Vitamin D

Vitamin D Reduces Back Pain and Osteoporosis

Saturday, June 13, 2009 by: Melanie Grimes
Tags: back pain, health news, Natural News

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(NaturalNews) Vitamin D is known to build strong bones. Research has now shown its effectiveness in reducing back pain as well as in preventing osteoporosis. Vitamin D is important in maintaining the healthy calcium and phosphorus levels that are needed to build healthy bones and teeth. Known as "the sunshine vitamin" because it is produced in the body when exposed to sun, new evidence shows that vitamin D has an analgesic effect on chronic musculoskeletal pain, functioning as a hormone in various tissues.

Vitamin D is a fat-soluble micronutrient. It is available in some foods, but one of the best ways to obtain vitamin D is via exposure to ultraviolet rays (UVB) in sunlight, absorbed through the skin. Many people are deficient in this nutrient. Sun exposure north of New York and San Francisco, even in the summer months, is not effective in producing vitamin D in the skin because the rays are not strong enough, so supplementation is required.

Though it is called a vitamin, its function is actually a prohormone. Food sources of vitamin D are small boned fish and grains. Deficiency of vitamin D causes rickets.

In 22 studies of vitamin D, conducted with 3,670 participants, 48% to 100% of those with musculoskeletal pain displayed vitamin D deficiencies. With supplementation, almost all reported a lessening or complete elimination of bone and muscle pain. Another study of 360 participants with back pain showed that all had insufficient levels of vitamin D, and 95% showed relief after three months of supplementation, assuming there was no injury, such as a slipped disc. A study at the University of Minnesota noted that the majority of those with severe deficiency were under the age of 30. Studies of over 40,000 participants taking vitamin D showed a reduction in hip fractures by 18%.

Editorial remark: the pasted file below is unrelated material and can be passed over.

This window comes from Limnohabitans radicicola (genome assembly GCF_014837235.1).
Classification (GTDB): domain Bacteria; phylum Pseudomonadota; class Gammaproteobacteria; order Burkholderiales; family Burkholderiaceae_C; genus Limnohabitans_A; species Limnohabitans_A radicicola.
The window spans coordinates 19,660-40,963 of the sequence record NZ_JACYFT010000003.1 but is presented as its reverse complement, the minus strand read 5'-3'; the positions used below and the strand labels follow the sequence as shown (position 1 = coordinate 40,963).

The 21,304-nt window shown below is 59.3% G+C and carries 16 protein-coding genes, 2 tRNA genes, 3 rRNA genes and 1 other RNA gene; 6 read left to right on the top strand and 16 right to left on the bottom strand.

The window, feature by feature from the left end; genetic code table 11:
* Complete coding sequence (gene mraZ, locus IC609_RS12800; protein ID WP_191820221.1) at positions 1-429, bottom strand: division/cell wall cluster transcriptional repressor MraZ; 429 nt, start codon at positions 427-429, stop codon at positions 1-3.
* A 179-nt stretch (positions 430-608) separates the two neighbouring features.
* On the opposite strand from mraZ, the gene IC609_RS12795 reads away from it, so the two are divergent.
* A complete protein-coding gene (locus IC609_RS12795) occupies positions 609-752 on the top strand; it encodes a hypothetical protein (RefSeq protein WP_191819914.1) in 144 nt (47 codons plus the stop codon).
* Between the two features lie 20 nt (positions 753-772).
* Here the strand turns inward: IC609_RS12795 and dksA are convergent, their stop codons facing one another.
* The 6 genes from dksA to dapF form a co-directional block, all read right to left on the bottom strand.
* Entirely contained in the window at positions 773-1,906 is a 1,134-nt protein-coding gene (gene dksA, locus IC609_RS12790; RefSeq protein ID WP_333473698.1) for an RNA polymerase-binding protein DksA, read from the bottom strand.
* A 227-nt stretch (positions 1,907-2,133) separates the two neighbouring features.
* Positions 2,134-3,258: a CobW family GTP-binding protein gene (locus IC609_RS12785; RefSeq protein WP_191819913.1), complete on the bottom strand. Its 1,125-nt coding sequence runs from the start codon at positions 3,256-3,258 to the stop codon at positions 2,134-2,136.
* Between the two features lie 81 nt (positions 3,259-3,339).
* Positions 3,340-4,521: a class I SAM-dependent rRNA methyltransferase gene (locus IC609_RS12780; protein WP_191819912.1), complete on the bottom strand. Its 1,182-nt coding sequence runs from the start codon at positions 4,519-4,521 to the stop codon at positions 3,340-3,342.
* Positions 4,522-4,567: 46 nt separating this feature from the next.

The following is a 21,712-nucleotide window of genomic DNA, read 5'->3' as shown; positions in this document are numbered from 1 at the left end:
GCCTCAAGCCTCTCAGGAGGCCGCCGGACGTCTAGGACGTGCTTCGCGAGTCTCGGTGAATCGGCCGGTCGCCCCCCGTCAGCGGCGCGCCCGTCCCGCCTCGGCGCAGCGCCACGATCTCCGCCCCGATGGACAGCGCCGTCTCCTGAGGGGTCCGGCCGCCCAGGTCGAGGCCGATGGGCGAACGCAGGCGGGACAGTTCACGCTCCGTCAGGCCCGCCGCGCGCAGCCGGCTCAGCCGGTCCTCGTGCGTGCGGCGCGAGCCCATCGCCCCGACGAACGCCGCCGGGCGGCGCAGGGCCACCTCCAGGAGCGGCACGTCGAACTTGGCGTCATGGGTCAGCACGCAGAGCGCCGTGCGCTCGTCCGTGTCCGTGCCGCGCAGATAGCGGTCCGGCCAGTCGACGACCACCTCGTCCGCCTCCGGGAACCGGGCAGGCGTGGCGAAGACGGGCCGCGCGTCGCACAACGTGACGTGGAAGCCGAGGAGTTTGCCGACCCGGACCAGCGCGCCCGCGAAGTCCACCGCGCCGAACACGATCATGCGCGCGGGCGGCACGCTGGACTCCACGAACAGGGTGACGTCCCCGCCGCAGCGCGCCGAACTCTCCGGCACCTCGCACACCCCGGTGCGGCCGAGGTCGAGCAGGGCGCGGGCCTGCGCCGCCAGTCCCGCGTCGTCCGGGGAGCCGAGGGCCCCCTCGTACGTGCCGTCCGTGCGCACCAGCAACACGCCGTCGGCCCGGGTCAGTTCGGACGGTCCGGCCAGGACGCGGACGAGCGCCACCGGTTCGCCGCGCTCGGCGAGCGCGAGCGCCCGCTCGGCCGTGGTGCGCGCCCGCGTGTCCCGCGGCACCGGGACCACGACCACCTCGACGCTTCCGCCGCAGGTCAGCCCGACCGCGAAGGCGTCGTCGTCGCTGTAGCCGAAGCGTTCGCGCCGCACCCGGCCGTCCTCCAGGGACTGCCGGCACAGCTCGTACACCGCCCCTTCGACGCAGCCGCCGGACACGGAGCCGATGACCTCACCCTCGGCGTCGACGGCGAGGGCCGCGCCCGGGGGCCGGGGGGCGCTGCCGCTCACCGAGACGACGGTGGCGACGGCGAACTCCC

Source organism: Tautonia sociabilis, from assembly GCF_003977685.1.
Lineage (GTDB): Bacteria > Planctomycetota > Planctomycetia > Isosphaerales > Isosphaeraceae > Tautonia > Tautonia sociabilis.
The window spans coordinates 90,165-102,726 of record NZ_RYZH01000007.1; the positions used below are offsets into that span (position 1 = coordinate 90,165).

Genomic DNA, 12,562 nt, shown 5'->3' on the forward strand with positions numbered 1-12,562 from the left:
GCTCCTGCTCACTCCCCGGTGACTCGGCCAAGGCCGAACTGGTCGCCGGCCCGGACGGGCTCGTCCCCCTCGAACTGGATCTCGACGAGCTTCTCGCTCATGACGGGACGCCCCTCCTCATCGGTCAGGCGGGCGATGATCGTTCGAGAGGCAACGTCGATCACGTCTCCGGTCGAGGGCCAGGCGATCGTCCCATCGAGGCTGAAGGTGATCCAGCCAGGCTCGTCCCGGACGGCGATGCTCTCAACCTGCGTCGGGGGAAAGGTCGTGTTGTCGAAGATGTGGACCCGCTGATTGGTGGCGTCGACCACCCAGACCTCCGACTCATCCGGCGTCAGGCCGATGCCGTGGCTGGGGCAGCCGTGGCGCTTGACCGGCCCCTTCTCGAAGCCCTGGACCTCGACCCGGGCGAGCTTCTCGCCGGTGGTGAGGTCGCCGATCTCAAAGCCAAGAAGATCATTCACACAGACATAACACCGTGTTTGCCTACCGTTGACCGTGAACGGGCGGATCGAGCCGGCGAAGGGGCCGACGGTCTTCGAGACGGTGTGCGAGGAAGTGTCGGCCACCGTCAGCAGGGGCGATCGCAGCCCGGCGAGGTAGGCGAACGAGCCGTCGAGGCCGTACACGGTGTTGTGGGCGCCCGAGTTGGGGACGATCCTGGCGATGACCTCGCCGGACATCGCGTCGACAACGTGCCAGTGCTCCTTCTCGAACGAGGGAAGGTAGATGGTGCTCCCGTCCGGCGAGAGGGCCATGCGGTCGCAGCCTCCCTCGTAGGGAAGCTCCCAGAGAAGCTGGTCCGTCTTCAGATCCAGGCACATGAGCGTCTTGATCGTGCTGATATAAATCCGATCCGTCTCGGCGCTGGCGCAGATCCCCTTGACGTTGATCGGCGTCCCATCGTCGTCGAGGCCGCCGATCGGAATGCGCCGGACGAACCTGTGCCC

Most researches agree that the current guideline for vitamin D consumption (600 IU) is insufficient. New guidelines suggest 2400 IU to 2800 IU daily. Others suggest intake of up to 4,000 IU a day along with 1,000 mg of calcium, to help build bones. There are few drug interactions, and few instances of overdosing. Dosages of 50,000 over an extended period of time are not recommended.

Vitamin D supplementation is inexpensive, costing pennies a day. With eight out of ten people reporting back pain in their lifetimes, vitamin D supplementation is a must. This simple nutritional supplement can inexpensively prevent and maintain healthy bones and muscle tone.

www.johnshopkinshealthalerts.com/reports/bac.... html -
www.medicalnewstoday.com/articles/112633.php
http://pain-topics.org/pdf/vitamind-report.p...



About the author

Melanie Grimes is a writer, award-winning screenwriter, medical journal editor, and adjunct faculty member at Bastyr University. She also teaches homeopathy at the Seattle School of Homeopathy and the American Homeopathic Medical College.
A trained homeopath, she is the editor of the homeopathic journal, Simillimum, and has edited alternative and integrative medical journals for 15 years. She has taught creative writing, founded the first Birkenstock store in the USA and authored medical textbooks.
Her ebook on Natural Remedies for the Flu is available at:
http://melanie-grimes.blogspot.com/2009/04/b...
Follow her blog at
http://melanie-grimes.blogspot.com/
www.melaniegrimes.com





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